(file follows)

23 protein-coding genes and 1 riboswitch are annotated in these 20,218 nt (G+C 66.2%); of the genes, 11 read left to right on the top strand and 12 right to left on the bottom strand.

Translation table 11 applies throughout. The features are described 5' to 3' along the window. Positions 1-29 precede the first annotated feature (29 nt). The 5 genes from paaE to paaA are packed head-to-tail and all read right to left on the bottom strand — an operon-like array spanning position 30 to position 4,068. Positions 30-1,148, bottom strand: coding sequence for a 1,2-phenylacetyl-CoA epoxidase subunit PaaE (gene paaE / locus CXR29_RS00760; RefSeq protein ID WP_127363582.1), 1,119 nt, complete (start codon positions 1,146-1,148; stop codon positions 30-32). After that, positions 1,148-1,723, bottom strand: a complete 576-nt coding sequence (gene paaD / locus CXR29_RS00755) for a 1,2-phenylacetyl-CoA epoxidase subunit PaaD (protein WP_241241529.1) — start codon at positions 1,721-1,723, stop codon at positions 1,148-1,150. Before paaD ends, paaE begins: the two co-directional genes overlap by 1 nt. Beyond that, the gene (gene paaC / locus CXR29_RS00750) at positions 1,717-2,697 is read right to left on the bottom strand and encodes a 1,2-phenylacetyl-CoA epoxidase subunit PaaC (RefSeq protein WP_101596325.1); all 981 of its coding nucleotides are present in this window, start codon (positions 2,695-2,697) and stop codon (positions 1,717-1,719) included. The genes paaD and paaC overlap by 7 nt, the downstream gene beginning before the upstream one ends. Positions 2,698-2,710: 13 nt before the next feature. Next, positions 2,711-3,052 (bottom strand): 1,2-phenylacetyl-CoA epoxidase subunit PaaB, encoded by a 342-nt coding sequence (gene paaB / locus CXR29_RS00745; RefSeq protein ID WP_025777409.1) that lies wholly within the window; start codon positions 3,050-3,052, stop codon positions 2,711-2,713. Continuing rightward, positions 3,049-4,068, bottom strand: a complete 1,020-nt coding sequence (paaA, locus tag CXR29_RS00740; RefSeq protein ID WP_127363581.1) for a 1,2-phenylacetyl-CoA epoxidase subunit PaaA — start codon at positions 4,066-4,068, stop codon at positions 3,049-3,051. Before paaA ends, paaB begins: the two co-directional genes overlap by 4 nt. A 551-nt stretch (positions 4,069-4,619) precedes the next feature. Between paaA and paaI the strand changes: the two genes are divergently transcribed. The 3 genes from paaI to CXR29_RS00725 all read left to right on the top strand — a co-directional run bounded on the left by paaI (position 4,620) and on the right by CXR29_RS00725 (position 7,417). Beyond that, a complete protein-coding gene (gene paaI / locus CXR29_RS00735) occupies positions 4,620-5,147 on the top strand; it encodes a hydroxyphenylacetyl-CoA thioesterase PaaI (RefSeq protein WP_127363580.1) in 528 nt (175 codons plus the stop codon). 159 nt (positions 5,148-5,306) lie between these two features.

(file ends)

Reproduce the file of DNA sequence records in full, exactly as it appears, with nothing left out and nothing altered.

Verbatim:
23 protein-coding genes and 1 riboswitch are annotated in these 20,218 nt (G+C 66.2%); of the genes, 11 read left to right on the top strand and 12 right to left on the bottom strand.

Translation table 11 applies throughout. The features are described 5' to 3' along the window. Positions 1-29 precede the first annotated feature (29 nt). The 5 genes from paaE to paaA are packed head-to-tail and all read right to left on the bottom strand — an operon-like array spanning position 30 to position 4,068. Positions 30-1,148, bottom strand: coding sequence for a 1,2-phenylacetyl-CoA epoxidase subunit PaaE (gene paaE / locus CXR29_RS00760; RefSeq protein ID WP_127363582.1), 1,119 nt, complete (start codon positions 1,146-1,148; stop codon positions 30-32). After that, positions 1,148-1,723, bottom strand: a complete 576-nt coding sequence (gene paaD / locus CXR29_RS00755) for a 1,2-phenylacetyl-CoA epoxidase subunit PaaD (protein WP_241241529.1) — start codon at positions 1,721-1,723, stop codon at positions 1,148-1,150. Before paaD ends, paaE begins: the two co-directional genes overlap by 1 nt. Beyond that, the gene (gene paaC / locus CXR29_RS00750) at positions 1,717-2,697 is read right to left on the bottom strand and encodes a 1,2-phenylacetyl-CoA epoxidase subunit PaaC (RefSeq protein WP_101596325.1); all 981 of its coding nucleotides are present in this window, start codon (positions 2,695-2,697) and stop codon (positions 1,717-1,719) included. The genes paaD and paaC overlap by 7 nt, the downstream gene beginning before the upstream one ends. Positions 2,698-2,710: 13 nt before the next feature. Next, positions 2,711-3,052 (bottom strand): 1,2-phenylacetyl-CoA epoxidase subunit PaaB, encoded by a 342-nt coding sequence (gene paaB / locus CXR29_RS00745; RefSeq protein ID WP_025777409.1) that lies wholly within the window; start codon positions 3,050-3,052, stop codon positions 2,711-2,713. Continuing rightward, positions 3,049-4,068, bottom strand: a complete 1,020-nt coding sequence (paaA, locus tag CXR29_RS00740; RefSeq protein ID WP_127363581.1) for a 1,2-phenylacetyl-CoA epoxidase subunit PaaA — start codon at positions 4,066-4,068, stop codon at positions 3,049-3,051. Before paaA ends, paaB begins: the two co-directional genes overlap by 4 nt. A 551-nt stretch (positions 4,069-4,619) precedes the next feature. Between paaA and paaI the strand changes: the two genes are divergently transcribed. The 3 genes from paaI to CXR29_RS00725 all read left to right on the top strand — a co-directional run bounded on the left by paaI (position 4,620) and on the right by CXR29_RS00725 (position 7,417). Beyond that, a complete protein-coding gene (gene paaI / locus CXR29_RS00735) occupies positions 4,620-5,147 on the top strand; it encodes a hydroxyphenylacetyl-CoA thioesterase PaaI (RefSeq protein WP_127363580.1) in 528 nt (175 codons plus the stop codon). 159 nt (positions 5,148-5,306) lie between these two features.